Bad Bugs: 10 Most Evil Animals

I like those top 10 lists that pop up in the media from time to time. You know – like the happiest Countries (Denmark #1) and Ten Most Depressed Countries (Moldova #1).
The world’s fattest nation overall is Nauru, a South Pacific island where 71% of its 10,000 population is obese. But, I’d never thought about the top 10 most evil animals until Time magazine published its list.

At number ten is the Asian carp, a nasty native of China, sometimes weighing as much as 100 pounds. When startled, they jump out of the water; attack fisherman and often cause the unfortunate angler broken bones and black eyes.

Next, the emerald ash borer, also of Chinese origin, destroys trees by the millions. This
iridescent green beetle has a gargoyle’s face. Unless the USDA intervenes, they have the potential to be a modern-day plague like the Old Testament locusts in Egypt.

Eighth place goes to pandas. Yes, pandas, that cute, cuddly bear beloved by small
children. Again, from China, these deceptively sweet looking critters are lazy, mean-spirited, and prone to abusing their mates and offspring.

bad bugs issue 112

I totally agree with number seven. The tapeworm invades the liver and digestive systems of other animals, with a preference for humans who unknowingly eat raw undercooked infected meat. They steal food while living happily inside the body without the host
even knowing it until there is an unpleasant surprise in the bathroom.

Few people had ever heard of number six until Meryl Streep’s 1988 movie “A Cry in the Dark.” Based on a true incident, it’s the story of an Australian mother falsely imprisoned for killing her baby. Later evidence showed a dingo had eaten her 9-month-old. Other reports of dingoes killing children followed.

Fifth place for sheer evil goes to locusts. Like number nine, the ash borers, they breed with wild abandon and turn to gang behavior. Aggressive swarms of locusts travel
hundreds of miles, devouring entire crops in their wake. Maybe you have read of their
infamy in Exodus 10.

At number four is the tsetse fly. Fond of human blood, this fast flying African insect
transmits the dreaded “sleeping sickness” to its victims. Untreated, the disease is often fatal.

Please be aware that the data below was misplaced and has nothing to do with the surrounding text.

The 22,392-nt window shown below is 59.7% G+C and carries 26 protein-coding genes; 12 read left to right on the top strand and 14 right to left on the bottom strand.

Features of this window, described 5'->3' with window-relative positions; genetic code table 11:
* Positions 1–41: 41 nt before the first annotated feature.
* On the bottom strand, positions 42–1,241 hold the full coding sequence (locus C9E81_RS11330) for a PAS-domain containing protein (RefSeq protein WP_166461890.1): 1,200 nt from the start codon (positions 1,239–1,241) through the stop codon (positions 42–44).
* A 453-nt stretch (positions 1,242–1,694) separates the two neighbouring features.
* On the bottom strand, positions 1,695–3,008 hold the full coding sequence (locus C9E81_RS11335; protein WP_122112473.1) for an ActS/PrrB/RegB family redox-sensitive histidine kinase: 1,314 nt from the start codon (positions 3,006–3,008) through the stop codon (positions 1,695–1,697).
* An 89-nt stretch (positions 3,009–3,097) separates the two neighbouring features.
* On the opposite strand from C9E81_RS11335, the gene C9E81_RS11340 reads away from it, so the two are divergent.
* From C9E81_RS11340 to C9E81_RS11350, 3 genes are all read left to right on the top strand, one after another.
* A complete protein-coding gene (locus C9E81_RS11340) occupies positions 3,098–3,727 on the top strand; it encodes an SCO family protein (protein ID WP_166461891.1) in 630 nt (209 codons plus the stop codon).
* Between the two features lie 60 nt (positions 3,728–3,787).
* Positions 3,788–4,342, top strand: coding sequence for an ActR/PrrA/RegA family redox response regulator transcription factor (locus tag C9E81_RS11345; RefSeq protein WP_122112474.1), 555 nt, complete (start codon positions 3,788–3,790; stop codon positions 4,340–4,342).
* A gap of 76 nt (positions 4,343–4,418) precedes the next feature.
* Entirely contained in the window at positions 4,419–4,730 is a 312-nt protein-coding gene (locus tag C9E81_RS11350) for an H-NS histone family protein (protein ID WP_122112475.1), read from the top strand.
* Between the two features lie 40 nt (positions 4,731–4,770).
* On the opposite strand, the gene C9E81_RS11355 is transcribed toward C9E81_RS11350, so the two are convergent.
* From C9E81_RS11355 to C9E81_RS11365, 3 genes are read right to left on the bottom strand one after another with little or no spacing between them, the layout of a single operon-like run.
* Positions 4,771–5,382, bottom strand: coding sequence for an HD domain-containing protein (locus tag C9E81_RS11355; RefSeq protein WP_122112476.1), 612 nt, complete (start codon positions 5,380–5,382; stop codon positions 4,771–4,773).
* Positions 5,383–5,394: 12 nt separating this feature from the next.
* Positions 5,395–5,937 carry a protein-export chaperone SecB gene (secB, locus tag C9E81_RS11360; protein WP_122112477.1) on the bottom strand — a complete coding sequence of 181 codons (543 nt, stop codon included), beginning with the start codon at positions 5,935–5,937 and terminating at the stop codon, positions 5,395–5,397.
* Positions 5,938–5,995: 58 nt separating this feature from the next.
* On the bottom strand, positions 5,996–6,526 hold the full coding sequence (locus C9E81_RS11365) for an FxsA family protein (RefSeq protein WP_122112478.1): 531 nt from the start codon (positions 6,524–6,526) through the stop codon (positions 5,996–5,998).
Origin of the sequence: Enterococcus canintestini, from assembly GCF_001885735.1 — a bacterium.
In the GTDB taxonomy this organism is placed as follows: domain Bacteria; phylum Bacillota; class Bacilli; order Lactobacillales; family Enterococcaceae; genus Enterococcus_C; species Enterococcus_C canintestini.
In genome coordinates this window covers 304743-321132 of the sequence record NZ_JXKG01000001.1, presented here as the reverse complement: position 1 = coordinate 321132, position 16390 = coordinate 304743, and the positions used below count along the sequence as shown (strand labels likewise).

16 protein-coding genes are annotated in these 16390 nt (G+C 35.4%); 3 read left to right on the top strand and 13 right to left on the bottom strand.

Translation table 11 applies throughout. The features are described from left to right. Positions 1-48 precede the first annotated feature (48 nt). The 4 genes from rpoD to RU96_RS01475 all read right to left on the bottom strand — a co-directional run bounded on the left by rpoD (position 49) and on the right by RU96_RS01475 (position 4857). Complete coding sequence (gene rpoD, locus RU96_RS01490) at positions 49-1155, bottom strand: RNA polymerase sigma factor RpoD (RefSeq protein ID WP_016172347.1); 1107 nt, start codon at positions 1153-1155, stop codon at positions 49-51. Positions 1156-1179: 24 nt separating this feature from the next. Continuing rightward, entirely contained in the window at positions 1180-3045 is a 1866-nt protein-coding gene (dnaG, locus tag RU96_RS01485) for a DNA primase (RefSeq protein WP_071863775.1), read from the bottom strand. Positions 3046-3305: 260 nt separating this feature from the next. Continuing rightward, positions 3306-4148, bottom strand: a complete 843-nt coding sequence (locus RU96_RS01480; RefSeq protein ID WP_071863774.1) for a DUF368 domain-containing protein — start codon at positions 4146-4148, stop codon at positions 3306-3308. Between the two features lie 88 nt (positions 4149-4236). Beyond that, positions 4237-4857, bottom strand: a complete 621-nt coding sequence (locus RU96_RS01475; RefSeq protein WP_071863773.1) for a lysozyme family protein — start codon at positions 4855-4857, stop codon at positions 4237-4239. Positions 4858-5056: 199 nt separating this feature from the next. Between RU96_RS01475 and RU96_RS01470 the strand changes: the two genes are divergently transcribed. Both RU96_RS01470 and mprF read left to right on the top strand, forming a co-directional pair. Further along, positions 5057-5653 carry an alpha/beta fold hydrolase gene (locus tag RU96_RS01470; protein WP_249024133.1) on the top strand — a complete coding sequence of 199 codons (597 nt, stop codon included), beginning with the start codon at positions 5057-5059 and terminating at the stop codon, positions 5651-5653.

The third most evil creature is the rat and its cousin the house mouse. They are disgusting, nasty, disease-spreading relatives. In the 14th century, rats were partially
responsible for the Black Death that killed 100 million Europeans over a period of 200 years; one out of three.

Evil creature number two is the human being. Hmmmm. I would have rated humans number one most depraved, twisted and malevolent of all God’s creations. The Time Magazine article published a gallery of the 50 most evil Americas. Charles Manson
is #1, and Scott Peterson is #50. Daily we hear about murderers, child molesters, rapists, war mongers, haters, con artists, and other evil people on this planet. I agree with George Bernard Shaw, who said, “Human beings are the only animals of which I am thoroughly and cravenly afraid.” 

Drum roll, please…..

The most evil beast in the animal kingdom is the bedbug. About the size of an apple seed, they can drink up to three times their body weight in human blood. They’ve become especially prolific over recent years with infestation reports coming in from all 50
states. New York City, also known for its lesions of rats, had them in almost epidemic proportions last year. In Cincinnati one out of five residents have encountered
bedbugs personally. They won’t kill you, but when you wake up covered in pink, itchy blotches; you’ll probably wish you were dead.

Guest writer: Mary Ready, twice-retired English teacher from Destin, Florida

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One thought on “Bad Bugs: 10 Most Evil Animals

  1. Nice list! I’m not surprised that most of them are insects and creepy crawlies. They’ll always have a special place in my nightmares. In my opinion, the scariest bug of all is the jewel wasp. They torture cockroaches in order to lay their eggs. Never thought I would ever feel sorry for a cockroach but there you have it. I recently wrote about the jewel wasp here if you’re interested. bit.ly/1MEDXr3

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